So far, Kyiv’s significance to Europe has been primarily to transit oil and gas supplies from Russia, which Moscow is now using to wage an “economic gas war” against the West. Russia’s invasion of Ukraine thus represents a new impetus for the EU in shaping a new European energy strategy and policy. Will Ukraine remain mainly a transit hub for Brussels, or will its role change fundamentally as a result of the ongoing conflict?
Kyiv has the second largest gas reserves in Europe (after Norway), but the volume of gas and oil produced in Ukraine is falling every year. Moreover, approximately 80% of gas reserves are located in the east of the country and the occupied territories. The country is, therefore, still dependent on imports of gas and oil from abroad, especially Russia. In 2010, Ukraine decided to join the Energy Community in an attempt to strengthen its energy security by reducing its dependence on Russian gas and increasing gas imports from the EU via the neighbouring V4 countries.
Apart from the military defeat of the occupiers, Kyiv would have to invest massively in exploration and extraction to fully exploit the potential of domestic gas deposits, which is highly unlikely in the current situation. Therefore, it is unrealistic that the country will turn from a transit hub into a significant gas producer, at least in the near term. However, the vast gas storage capacity (around 30bcm) in Ukraine, which is also the third largest in the world and strategically located in the west of the country, has potential for Europe. In the coming winter, it can significantly help preserve European strategic gas supplies. However, the problem is that tapping the potential from these gas storage capacities requires investment in technology, especially in interconnectors. Support for infrastructure building in Ukraine must therefore be one of the European Union’s priorities in order to increase energy security, as gas will remain a part of the energy mix, at least in the short term. The interconnector between Poland and Ukraine, which is being completed, and another between Ukraine and Slovakia, will be particularly important in this context.
However, even a climate-neutral EU will be energy dependent on other countries. In the long run, we need to talk in particular about non-fossil energy sources in the context of the European Green Deal. New opportunities present themselves in the form of electricity supplies from nuclear power plants and renewable energy sources from Ukraine, which is also in line with the green objectives of both parties. A frequent problem in the EU Member States is low social acceptance of the implications of using renewable energy sources, e.g. the construction of wind farms close to households, which can be solved by importing clean energy from Ukraine. Ukraine, the second largest country in Europe, has a massive territory that can be used to tap solar and wind energy and transmit it to the European Union. There is also potential for biomass energy. The production of biomethane could reach up to 1 billion cubic metres in Ukraine by 2030, replacing gas to a large extent.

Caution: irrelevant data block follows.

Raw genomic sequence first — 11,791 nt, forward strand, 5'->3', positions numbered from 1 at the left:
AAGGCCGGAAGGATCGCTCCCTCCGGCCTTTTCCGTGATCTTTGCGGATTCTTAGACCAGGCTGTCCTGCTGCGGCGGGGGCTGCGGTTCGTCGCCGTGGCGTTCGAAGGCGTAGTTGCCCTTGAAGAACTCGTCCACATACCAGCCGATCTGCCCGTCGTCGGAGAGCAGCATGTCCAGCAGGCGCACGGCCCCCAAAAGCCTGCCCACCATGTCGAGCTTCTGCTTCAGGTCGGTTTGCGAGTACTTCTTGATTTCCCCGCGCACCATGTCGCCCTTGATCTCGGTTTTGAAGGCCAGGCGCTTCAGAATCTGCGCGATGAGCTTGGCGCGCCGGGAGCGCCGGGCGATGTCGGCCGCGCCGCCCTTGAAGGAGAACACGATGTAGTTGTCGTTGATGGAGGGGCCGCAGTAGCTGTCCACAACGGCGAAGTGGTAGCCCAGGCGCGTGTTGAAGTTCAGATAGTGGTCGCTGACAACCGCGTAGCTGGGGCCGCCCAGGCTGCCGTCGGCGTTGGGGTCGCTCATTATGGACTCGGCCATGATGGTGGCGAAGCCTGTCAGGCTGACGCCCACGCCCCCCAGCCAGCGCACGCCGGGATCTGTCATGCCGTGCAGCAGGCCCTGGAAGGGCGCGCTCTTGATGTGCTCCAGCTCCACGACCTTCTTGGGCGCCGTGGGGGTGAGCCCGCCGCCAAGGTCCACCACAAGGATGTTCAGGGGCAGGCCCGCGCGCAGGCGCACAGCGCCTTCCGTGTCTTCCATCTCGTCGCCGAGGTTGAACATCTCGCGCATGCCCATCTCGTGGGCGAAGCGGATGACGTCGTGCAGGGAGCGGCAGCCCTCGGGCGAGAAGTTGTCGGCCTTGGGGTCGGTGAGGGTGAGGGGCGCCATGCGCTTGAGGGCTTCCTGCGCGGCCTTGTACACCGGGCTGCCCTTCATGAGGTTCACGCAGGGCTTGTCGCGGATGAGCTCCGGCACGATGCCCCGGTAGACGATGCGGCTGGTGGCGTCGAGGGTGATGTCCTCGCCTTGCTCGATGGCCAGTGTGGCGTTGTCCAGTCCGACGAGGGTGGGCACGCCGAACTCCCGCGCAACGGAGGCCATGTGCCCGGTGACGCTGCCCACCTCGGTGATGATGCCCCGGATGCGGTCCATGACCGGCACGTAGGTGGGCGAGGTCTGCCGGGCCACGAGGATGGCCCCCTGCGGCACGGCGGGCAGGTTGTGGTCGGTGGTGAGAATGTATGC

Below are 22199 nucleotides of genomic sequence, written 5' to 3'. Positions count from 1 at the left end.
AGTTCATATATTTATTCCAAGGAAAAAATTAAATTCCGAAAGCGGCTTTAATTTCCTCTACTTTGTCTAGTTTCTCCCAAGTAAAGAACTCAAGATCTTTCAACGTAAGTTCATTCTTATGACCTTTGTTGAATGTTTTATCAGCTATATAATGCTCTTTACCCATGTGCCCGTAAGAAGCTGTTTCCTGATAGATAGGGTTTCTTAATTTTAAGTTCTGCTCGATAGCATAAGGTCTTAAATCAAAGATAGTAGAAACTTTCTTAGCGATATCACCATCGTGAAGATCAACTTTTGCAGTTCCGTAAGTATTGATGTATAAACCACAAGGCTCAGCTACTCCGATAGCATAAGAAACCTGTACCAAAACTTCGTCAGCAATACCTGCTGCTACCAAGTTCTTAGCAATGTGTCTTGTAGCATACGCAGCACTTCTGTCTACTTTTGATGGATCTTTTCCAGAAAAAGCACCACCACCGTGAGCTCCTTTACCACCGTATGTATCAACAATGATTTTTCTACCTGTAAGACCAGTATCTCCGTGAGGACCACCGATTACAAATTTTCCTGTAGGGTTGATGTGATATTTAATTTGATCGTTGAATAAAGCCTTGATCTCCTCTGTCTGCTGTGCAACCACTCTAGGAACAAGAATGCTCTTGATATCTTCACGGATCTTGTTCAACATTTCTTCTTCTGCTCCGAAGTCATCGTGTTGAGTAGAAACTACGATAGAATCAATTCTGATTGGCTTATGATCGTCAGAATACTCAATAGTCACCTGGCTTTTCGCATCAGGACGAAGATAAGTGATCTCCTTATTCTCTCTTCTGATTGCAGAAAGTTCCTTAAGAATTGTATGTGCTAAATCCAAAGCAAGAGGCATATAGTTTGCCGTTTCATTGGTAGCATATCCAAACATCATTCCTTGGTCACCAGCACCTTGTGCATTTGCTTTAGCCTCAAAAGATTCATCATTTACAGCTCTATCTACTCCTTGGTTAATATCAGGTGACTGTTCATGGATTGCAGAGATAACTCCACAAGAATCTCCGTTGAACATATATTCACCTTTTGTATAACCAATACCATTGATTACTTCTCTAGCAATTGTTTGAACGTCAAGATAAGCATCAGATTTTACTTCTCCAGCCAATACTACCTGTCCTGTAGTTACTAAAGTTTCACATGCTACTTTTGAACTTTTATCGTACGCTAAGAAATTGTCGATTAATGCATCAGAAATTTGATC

Kyiv has immense potential to play a crucial role in Europe’s energy security in the future. It is, therefore, essential that the European Union continues to support Ukraine and invests in its reconstruction after the war. This applies, in particular, to investment in the aforementioned renewable energy sources, as Ukraine was also facing problems before the war due to an underfunded energy sector. Kyiv has already started the first steps towards integration into the joint system by joining ENTSO-E (European Association for the Cooperation of Transmission System Operators), with the total energy export potential from Ukraine set at 100 megawatts each month. The EU should thus also include projects in Ukraine in projects of common interest, even though Kyiv is not (yet) a full member.
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